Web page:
New year. Same problems.
Earlier today Walt Disney Studios released their official slate of 2017 films, along with information about each movie (except for Star Wars: Episode VIII as that knowledge is protected by a herd of rancors, I assume). Across their divisions, the Mouse House will put out seven feature films this year, beginning with the live-action adaptation of Beauty and the Beast on March 17. After that, Disney Nature will release Born in China on April 21, Marvel Studios will have Guardians of the Galaxy Vol. 2 on May 5, followed by Pirates of the Caribbean: Dead Men Tell No Tales on May 26, Pixar’s Cars 3 on June 16, Marvel’s Thor: Ragnarok on November 3, Pixar’s Coco on November 22, and finishing out the year will be Lucasfilm’s Star Wars: Episode VIII. That’s eight major films that will no doubt rake in literal billions of dollars for Walt Disney Studios. And out of all those films, zero of them were written or directed by women.
Late last year, Lucasfilm chief Kathleen Kennedy came under scrutiny for saying a woman hadn’t directed a Star Wars film yet because “[W]e need someone with experience.” Jill Pantozzi deconstructed that Catch-22 of you need experience to get experience. The idea that female directors need a hefty resumé under their belt to even get a foot in the door rankles further when, for example, Disney sends out the description of Cars 3 as directed by Brian Fee (storyboard artist, Cars, Cars 2). Or that Pirates co-directors Joachim Rønning and Espen Sandberg don’t even have a mention of their previous work in Disney’s official press release as their most high-profile project before this was two episodes of Netflix’s Marco Polo. Or that another Pixar storyboard artist — this time Adrian Molina of Monsters University — was given a chance to be both the writer and co-director on Coco with Toy Story director Lee Unkrich.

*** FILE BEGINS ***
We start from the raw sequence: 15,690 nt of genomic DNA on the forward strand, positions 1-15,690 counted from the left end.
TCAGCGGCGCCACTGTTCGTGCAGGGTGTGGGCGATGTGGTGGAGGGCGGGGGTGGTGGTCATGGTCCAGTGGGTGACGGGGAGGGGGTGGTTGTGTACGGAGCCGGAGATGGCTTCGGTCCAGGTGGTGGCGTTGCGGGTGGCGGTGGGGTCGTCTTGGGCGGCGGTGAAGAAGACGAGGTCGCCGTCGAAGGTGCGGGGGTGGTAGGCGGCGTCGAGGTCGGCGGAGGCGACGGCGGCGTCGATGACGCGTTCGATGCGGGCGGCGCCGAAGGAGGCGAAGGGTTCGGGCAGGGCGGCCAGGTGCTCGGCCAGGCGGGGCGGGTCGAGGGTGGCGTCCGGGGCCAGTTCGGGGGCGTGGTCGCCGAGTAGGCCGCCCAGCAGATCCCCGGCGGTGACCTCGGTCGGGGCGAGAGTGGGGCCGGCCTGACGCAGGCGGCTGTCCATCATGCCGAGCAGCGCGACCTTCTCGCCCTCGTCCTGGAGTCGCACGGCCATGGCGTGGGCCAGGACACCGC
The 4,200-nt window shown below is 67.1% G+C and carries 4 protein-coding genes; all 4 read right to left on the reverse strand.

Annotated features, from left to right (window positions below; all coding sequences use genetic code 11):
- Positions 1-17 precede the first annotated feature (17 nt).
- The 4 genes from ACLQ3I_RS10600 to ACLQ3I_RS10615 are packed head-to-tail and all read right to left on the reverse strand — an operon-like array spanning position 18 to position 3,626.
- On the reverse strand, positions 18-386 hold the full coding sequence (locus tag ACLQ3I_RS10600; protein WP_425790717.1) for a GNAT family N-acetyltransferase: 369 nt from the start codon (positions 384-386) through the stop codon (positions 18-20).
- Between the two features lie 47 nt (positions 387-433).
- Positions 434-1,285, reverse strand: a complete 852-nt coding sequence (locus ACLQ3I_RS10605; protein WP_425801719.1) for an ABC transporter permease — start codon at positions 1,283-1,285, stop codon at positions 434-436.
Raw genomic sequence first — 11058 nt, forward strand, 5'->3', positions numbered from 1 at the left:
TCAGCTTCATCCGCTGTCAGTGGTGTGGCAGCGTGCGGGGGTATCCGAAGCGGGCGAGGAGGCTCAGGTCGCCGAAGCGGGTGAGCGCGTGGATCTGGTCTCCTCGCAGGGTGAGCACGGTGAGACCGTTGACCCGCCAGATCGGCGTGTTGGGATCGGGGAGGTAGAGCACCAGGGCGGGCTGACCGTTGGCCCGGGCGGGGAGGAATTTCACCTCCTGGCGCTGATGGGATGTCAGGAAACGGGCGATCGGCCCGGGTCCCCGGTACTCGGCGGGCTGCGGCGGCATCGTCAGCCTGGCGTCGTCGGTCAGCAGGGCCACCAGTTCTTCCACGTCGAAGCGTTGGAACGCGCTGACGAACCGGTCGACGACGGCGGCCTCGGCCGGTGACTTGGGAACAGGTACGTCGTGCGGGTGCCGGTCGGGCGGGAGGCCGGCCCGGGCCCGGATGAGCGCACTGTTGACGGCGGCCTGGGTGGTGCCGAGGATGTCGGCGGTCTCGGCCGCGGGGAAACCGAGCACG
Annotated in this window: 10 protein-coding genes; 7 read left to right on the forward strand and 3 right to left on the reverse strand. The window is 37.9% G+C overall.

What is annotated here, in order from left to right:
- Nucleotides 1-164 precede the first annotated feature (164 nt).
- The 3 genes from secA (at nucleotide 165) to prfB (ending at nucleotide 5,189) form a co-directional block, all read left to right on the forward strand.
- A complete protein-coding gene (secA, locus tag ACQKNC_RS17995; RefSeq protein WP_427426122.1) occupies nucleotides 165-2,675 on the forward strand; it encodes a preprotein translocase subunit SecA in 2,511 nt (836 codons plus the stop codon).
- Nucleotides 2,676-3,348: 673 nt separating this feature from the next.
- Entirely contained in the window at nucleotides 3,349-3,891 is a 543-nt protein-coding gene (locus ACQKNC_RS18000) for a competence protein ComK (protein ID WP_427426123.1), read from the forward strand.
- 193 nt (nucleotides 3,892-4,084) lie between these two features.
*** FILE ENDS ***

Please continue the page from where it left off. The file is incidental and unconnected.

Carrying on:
Women did fair sparingly better on the producer side of Disney Studios. Of the nearly two dozen producers listed across the slate, two of them were women. Victoria Alonso for both Guardians of the Galaxy Vol. 2 and Thor Ragnarok and Darla K. Anderson for Coco. The number raises to three if you count Lucasfilm’s Kathleen Kennedy, who is not listed but most definitely helped to produce Star Wars: Episode VIII. And while no women wrote a movie for Walt Disney Studios 2017 line-up, Stephany Folsom does receive a story credit for her work on Thor: Ragnarok.
All in all, it adds up to a poor showing for the biggest studio in the world. The Walt Disney Company recently surpassed $3 billion at the domestic box office in a single year, a feat that has never been accomplished before. With no signs of slowing down, it’s disheartening to see so few women sharing the spoils of success, despite how many are either qualified for the job or waiting in the wings to be discovered.